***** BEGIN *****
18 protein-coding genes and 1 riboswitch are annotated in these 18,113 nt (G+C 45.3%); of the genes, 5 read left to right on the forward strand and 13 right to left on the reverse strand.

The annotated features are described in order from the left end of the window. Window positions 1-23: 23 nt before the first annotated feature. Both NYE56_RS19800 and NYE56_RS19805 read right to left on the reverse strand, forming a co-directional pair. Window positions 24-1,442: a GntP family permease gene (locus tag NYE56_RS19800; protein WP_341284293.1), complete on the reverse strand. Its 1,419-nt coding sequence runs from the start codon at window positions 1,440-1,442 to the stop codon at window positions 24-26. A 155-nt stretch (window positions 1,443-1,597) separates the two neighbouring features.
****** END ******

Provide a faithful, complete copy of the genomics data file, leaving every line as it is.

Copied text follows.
18 protein-coding genes and 1 riboswitch are annotated in these 18,113 nt (G+C 45.3%); of the genes, 5 read left to right on the forward strand and 13 right to left on the reverse strand.

The annotated features are described in order from the left end of the window. Window positions 1-23: 23 nt before the first annotated feature. Both NYE56_RS19800 and NYE56_RS19805 read right to left on the reverse strand, forming a co-directional pair. Window positions 24-1,442: a GntP family permease gene (locus tag NYE56_RS19800; protein WP_341284293.1), complete on the reverse strand. Its 1,419-nt coding sequence runs from the start codon at window positions 1,440-1,442 to the stop codon at window positions 24-26. A 155-nt stretch (window positions 1,443-1,597) separates the two neighbouring features.